ECIS® (Electric Cell-substrate Impedance Sensing) is a real-time, label-free, impedance-based method to study cell behaviors in tissue culture. These include monolayer barrier function, cell growth rates and viability, wound-healing migration and other behaviors directed by the cell’s cytoskeleton. The ECIS® approach has been applied to numerous investigations including measurements of endothelial monolayer permeability, in vitro toxicity testing as an alternative to animal testing, the invasive nature of cancer cells, and signal transduction involving GPCR’s for modern drug discovery.
ECIS® uses a small non-invasive alternating current (I) that is applied across the electrode pattern at the bottom of the ECIS arrays (direct current cannot be used). This results in a potential (V) across the electrodes which is measured by the ECIS instrument. The impedance (Z) is determined by Ohm’s law Z = V/I.
When cells are added to the ECIS Arrays and attach to the electrodes, they act as insulators increasing the impedance. As cells grow and cover the electrodes, the current is impeded in a manner related to the number of cells covering the electrode, the morphology of the cells and the nature of the cell attachment. When cells are stimulated to change their function, the accompanying changes in cell morphology alter the impedance. The data generated is impedance versus time.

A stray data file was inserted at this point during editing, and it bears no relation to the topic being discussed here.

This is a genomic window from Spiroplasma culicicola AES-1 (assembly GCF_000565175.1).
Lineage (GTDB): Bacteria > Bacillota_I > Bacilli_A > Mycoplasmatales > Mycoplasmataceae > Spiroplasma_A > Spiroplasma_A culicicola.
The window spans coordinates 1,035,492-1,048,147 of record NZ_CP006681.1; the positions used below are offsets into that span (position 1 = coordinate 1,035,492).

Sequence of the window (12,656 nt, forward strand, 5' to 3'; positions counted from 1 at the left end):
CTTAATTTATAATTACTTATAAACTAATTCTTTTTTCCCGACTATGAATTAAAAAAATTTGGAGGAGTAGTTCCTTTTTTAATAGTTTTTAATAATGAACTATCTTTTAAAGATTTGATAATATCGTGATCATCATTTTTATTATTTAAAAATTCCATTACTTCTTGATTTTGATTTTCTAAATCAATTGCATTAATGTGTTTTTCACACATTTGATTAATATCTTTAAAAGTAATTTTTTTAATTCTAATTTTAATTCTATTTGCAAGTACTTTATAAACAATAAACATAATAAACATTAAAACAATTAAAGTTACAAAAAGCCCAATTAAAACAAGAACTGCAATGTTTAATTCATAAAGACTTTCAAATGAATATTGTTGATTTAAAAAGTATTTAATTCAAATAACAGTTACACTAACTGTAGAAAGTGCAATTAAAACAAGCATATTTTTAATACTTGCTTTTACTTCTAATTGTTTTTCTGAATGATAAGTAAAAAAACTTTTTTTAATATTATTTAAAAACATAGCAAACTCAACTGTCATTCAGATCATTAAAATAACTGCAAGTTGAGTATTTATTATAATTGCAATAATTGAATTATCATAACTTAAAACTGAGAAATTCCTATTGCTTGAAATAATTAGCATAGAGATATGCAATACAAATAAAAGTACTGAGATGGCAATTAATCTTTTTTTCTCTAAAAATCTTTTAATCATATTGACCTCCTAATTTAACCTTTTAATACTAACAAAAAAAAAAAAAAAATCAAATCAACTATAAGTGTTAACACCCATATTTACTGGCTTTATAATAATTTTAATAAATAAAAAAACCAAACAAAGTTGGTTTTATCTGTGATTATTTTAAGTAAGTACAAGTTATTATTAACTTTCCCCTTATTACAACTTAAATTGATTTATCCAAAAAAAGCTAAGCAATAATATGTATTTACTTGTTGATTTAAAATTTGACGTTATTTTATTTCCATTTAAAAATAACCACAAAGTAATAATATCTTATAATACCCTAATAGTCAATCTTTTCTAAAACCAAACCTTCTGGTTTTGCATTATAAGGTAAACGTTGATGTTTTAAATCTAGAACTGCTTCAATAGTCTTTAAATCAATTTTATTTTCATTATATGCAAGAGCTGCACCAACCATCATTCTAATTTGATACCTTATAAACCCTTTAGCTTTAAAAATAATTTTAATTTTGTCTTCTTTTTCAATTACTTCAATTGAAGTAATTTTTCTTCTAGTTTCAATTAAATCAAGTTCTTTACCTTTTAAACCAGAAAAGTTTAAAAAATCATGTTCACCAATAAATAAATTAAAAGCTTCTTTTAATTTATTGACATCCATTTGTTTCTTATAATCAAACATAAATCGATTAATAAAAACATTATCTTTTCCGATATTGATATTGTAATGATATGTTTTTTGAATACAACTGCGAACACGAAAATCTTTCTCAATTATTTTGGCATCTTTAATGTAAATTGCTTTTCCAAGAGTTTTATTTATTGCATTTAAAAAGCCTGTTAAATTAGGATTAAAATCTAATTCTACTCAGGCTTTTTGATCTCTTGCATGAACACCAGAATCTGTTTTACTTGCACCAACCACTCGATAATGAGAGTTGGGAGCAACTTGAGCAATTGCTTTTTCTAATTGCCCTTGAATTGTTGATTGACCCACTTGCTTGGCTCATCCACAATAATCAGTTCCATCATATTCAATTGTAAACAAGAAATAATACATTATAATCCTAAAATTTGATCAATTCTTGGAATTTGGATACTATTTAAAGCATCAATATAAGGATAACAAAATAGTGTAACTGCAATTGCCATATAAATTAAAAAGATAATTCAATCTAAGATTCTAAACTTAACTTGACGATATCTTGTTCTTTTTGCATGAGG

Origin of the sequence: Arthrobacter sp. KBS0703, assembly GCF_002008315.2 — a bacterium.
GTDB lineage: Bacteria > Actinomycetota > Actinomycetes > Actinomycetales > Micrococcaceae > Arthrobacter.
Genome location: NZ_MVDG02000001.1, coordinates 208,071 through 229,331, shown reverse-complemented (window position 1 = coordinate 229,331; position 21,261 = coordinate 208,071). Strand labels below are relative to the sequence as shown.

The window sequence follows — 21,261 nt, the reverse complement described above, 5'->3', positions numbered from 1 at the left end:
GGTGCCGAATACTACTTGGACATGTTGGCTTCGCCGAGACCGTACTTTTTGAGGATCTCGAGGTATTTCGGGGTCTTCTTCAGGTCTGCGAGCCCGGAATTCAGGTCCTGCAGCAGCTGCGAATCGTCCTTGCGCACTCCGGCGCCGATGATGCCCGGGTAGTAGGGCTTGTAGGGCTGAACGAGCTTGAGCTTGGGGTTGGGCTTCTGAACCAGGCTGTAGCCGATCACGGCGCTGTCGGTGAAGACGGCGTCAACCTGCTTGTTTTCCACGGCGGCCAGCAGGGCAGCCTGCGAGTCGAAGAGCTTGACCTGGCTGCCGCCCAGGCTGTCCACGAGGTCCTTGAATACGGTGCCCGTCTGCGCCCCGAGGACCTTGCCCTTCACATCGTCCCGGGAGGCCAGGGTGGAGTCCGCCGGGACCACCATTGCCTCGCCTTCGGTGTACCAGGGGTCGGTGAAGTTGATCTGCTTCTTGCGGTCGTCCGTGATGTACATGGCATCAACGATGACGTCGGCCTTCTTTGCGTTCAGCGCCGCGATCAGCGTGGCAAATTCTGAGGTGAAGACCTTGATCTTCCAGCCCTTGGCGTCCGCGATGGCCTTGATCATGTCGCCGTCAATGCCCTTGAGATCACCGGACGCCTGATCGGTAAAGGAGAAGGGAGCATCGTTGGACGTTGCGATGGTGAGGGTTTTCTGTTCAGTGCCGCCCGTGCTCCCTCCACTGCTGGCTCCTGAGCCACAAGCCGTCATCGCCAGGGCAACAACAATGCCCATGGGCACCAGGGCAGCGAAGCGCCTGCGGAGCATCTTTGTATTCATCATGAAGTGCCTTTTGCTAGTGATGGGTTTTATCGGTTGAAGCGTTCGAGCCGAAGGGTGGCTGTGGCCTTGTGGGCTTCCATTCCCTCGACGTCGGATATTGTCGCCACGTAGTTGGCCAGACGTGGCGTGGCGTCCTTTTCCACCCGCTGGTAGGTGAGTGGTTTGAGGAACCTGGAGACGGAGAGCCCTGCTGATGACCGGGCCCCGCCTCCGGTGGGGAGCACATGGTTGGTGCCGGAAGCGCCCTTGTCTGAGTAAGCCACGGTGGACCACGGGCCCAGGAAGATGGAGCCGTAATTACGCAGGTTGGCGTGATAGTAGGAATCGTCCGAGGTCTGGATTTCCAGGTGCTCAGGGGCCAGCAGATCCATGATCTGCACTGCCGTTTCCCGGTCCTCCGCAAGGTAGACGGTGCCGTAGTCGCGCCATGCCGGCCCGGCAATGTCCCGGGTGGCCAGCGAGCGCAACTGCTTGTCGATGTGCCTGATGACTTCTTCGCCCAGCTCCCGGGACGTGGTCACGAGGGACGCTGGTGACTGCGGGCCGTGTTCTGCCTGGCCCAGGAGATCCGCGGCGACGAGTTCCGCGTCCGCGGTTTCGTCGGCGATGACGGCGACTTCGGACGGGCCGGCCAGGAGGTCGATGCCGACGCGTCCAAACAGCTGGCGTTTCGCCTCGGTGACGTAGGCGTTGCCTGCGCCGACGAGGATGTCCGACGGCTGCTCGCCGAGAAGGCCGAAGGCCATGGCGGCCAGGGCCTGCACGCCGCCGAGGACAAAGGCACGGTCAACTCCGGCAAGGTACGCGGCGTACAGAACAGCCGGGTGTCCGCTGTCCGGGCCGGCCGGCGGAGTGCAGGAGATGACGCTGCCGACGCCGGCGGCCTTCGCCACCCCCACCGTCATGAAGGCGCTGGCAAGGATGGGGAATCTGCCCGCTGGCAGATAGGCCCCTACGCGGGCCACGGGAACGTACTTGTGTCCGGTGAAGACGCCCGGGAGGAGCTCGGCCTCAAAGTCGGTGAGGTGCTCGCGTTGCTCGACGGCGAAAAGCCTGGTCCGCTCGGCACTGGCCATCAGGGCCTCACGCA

Why are multiple AC frequencies important? To understand why AC frequency is important in ECIS® we have to consider how frequency affects the current paths with cell-covered electrodes. The measured impedance is made up of two components: capacitance and resistance. At relatively high AC frequencies (> 32,000 Hz) more current capacitively couples directly through the insulating cell membranes. At relatively low frequencies (≤ 4,000 Hz) most of the current flows in the solution channels under and between adjacent cells. The high frequency impedance is more affected by cell-coverage making it useful for measuring cell growth rates and cytotoxicity, whereas the low frequency responds more strongly to changes in the spaces either under or between the cells allowing for barrier function and attachment quantification.